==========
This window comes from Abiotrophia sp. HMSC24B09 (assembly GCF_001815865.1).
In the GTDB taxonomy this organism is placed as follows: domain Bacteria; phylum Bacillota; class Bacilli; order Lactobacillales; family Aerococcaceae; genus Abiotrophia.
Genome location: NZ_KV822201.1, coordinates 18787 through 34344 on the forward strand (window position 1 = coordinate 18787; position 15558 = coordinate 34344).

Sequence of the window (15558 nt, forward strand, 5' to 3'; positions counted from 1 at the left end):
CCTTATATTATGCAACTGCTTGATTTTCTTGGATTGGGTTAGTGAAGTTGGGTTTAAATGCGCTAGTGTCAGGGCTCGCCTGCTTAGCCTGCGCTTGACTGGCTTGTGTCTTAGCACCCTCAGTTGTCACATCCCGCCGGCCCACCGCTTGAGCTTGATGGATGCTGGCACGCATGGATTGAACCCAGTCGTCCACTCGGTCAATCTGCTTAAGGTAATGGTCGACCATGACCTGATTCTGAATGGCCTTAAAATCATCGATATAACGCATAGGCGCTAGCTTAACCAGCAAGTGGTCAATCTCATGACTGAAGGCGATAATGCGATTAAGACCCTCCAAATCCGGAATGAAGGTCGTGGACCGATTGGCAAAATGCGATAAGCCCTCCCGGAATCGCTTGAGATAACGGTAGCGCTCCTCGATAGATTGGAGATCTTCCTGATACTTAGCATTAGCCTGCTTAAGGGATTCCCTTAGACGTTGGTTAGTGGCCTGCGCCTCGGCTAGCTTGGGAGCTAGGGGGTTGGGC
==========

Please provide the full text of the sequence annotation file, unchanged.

This window comes from Abiotrophia sp. HMSC24B09 (assembly GCF_001815865.1).
In the GTDB taxonomy this organism is placed as follows: domain Bacteria; phylum Bacillota; class Bacilli; order Lactobacillales; family Aerococcaceae; genus Abiotrophia.
Genome location: NZ_KV822201.1, coordinates 18787 through 34344 on the forward strand (window position 1 = coordinate 18787; position 15558 = coordinate 34344).

Sequence of the window (15558 nt, forward strand, 5' to 3'; positions counted from 1 at the left end):
CCTTATATTATGCAACTGCTTGATTTTCTTGGATTGGGTTAGTGAAGTTGGGTTTAAATGCGCTAGTGTCAGGGCTCGCCTGCTTAGCCTGCGCTTGACTGGCTTGTGTCTTAGCACCCTCAGTTGTCACATCCCGCCGGCCCACCGCTTGAGCTTGATGGATGCTGGCACGCATGGATTGAACCCAGTCGTCCACTCGGTCAATCTGCTTAAGGTAATGGTCGACCATGACCTGATTCTGAATGGCCTTAAAATCATCGATATAACGCATAGGCGCTAGCTTAACCAGCAAGTGGTCAATCTCATGACTGAAGGCGATAATGCGATTAAGACCCTCCAAATCCGGAATGAAGGTCGTGGACCGATTGGCAAAATGCGATAAGCCCTCCCGGAATCGCTTGAGATAACGGTAGCGCTCCTCGATAGATTGGAGATCTTCCTGATACTTAGCATTAGCCTGCTTAAGGGATTCCCTTAGACGTTGGTTAGTGGCCTGCGCCTCGGCTAGCTTGGGAGCTAGGGGGTTGGGC